All in all, excellent reading, accessible to anyone interested in the topic but still deep and scientifically exact.

Portuguese Edition of The Digital Mind

IST Press, the publisher of Instituto Superior Técnico, just published the Portuguese edition of The Digital Mind, originally published by MIT Press.

The Portuguese edition, translated by Jorge Pereirinha Pires, follow the same organization and has been reviewed by a number of sources. The back-cover reviews are by Pedro Domingos, Srinivas Devadas, Pedro Guedes de Oliveira and Francisco Veloso.

A pre-publication was made by the Público newspaper, under the title Até que mundos digitais nos levará o efeito da Rainha Vermelha, making the first chapter of the book publicly available.

There are also some publicly available reviews and pieces about this edition, including an episode of a podcast and a review in the radio.

The last invention of humanity

Irving John Good was a British mathematician who worked with Alan Turing in the famous Hut 8 of Bletchley Park, contributing to the war effort by decrypting the messages coded by the German enigma machines. After that, he became a professor at Virginia Tech and, later in life, he was a consultant for the cult movie 2001: A Space Odyssey, by Stanley Kubrick.

Irving John Good (born Isadore Jacob Gudak to a Polish jewish family) is credited with coining the term intelligence explosion, to refer to the possibility that a super-intelligent system may, one day, be able to design an even more intelligent successor. In his own words:

Let an ultraintelligent machine be defined as a machine that can far surpass all the intellectual activities of any man however clever. Since the design of machines is one of these intellectual activities, an ultraintelligent machine could design even better machines; there would then unquestionably be an ‘intelligence explosion,’ and the intelligence of man would be left far behind. Thus the first ultraintelligent machine is the last invention that man need ever make, provided that the machine is docile enough to tell us how to keep it under control.

We are still very far from being able to design an artificially intelligent (AI)  system that is smart enough to design and code even better AI systems. Our current efforts address very narrow fields, and obtain systems that do not have the general intelligence required to create the phenomenon I. J. Good was referring to. However, in some very restrict domains, we can see at work mechanisms that resemble the that very same phenomenon.

Go is a board game, very difficult to master because of the huge number of possible games and high number of possible moves at each position. Given the complexity of the game, branch and bound approaches could not be used, until recently, to derive good playing strategies. Until only a few years ago, it was believed that it would take decades to create a program that would master the game of Go, at a level comparable with the best human players.

In January 2016, DeepMind, an AI startup (which was at that time acquired by Google by a sum reported to exceed 500M dollars), reported in an article in Nature that they had managed to master the complex game of Go by using deep neural networks and a tree search engine. The system, called AlphaGo, was trained on databases of human games and eventually managed to soundly beat the best human players, becoming the best player in the world, as reported in this blog.

A couple of weeks ago, in October of 2017, DeepMind reported, in a second article in Nature, that they programmed a system, which became even more proficient at the game, that mastered the game without using any human knowledge. AlphaGo Zero did not use any human games to acquire knowledge about the game. Instead, it played millions of games (close to 30 millions, in fact, played over a period of 40 days) against another version of itself, eventually acquiring knowledge about tactics and strategies that have been slowly created by the human race for more than two millennia. By simply playing against itself, the system went from a child level (random moves) to a novice level to a world champion level. AlphaGo Zero steamrolled the original AlphaGo by 100 to 0,  showing that it is possible to obtain super-human strength without using any human generated knowledge.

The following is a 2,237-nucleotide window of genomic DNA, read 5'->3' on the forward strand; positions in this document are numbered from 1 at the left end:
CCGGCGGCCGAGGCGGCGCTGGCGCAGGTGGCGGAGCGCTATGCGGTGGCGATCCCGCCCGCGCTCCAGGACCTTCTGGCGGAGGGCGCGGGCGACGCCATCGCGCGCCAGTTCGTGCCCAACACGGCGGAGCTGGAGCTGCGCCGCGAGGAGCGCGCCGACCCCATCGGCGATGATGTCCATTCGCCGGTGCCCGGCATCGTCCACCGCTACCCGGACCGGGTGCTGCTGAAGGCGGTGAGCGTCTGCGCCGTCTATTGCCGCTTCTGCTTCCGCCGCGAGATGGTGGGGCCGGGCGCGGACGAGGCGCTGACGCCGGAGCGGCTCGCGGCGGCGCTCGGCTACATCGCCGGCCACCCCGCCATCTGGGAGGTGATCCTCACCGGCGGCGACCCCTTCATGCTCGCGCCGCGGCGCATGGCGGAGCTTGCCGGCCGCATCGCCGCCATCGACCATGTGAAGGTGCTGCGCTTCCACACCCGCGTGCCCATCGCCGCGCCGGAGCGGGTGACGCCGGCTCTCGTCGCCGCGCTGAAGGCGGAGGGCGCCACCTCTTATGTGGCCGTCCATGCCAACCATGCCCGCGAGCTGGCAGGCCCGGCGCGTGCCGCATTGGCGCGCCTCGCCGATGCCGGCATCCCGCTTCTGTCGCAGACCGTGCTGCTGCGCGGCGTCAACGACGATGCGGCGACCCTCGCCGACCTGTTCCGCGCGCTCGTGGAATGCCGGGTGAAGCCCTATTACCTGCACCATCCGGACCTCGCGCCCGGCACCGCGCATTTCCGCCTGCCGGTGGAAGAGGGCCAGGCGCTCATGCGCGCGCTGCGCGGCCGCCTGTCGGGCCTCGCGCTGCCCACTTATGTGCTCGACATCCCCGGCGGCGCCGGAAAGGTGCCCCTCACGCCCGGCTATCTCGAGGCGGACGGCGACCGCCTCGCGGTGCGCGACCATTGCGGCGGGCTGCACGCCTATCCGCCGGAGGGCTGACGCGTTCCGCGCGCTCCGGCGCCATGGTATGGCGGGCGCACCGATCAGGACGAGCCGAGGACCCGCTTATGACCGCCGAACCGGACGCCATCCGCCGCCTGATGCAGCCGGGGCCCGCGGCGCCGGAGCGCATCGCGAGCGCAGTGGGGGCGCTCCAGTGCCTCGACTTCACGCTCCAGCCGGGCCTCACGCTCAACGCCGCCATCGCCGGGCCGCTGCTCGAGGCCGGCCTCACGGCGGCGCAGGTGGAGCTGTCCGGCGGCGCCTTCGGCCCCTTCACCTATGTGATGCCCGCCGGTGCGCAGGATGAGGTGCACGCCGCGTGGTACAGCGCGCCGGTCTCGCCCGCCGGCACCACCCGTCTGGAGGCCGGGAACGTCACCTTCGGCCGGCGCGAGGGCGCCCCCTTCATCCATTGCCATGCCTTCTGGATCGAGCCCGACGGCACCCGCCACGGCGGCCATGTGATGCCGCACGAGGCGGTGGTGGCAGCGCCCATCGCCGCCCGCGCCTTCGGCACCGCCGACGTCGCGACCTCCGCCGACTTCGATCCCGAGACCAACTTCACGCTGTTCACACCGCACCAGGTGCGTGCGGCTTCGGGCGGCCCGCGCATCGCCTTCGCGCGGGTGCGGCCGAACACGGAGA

In a way, the computer improved itself, by simply playing against itself until it reached perfection. Irving John Good, who died in 2009, would have liked to see this invention of mankind. Which will not be the last, yet…

Picture credits: Go board, picture taken by Hoge Rielen, available at Wikimedia Commons.


AIs running wild at Facebook? Not yet, not even close!

Much was written about two Artificial Intelligence systems developing their own language. Headlines like “Facebook shuts down down AI after it invents its own creepy language” and “Facebook engineers panic, pull plug on AI after bots develop their own language” were all over the place, seeming to imply that we were just at the verge of a significant incident in AI research.

As it happens, nothing significant really happened, and these headlines are only due to the inordinate appetite of the media for catastrophic news. Most AI systems currently under development have narrow application domains, and do not have the capabilities to develop their own general strategies, languages, or motivations.

To be fair, many AI systems do develop their own language. Whenever a neural network is trained to perform pattern recognition, for instance, a specific internal representation is chosen by the network to internally encode specific features of the pattern under analysis. When everything goes smoothly, these internal representations correspond to important concepts in the patterns under analysis (a wheel of car, say, or an eye) and are combined by the neural network to provide the output of interest. In fact, creating these internal representations, which, in a way, correspond to concepts in a language, is exactly one of the most interesting features of neural networks, and of deep neural networks, in particular.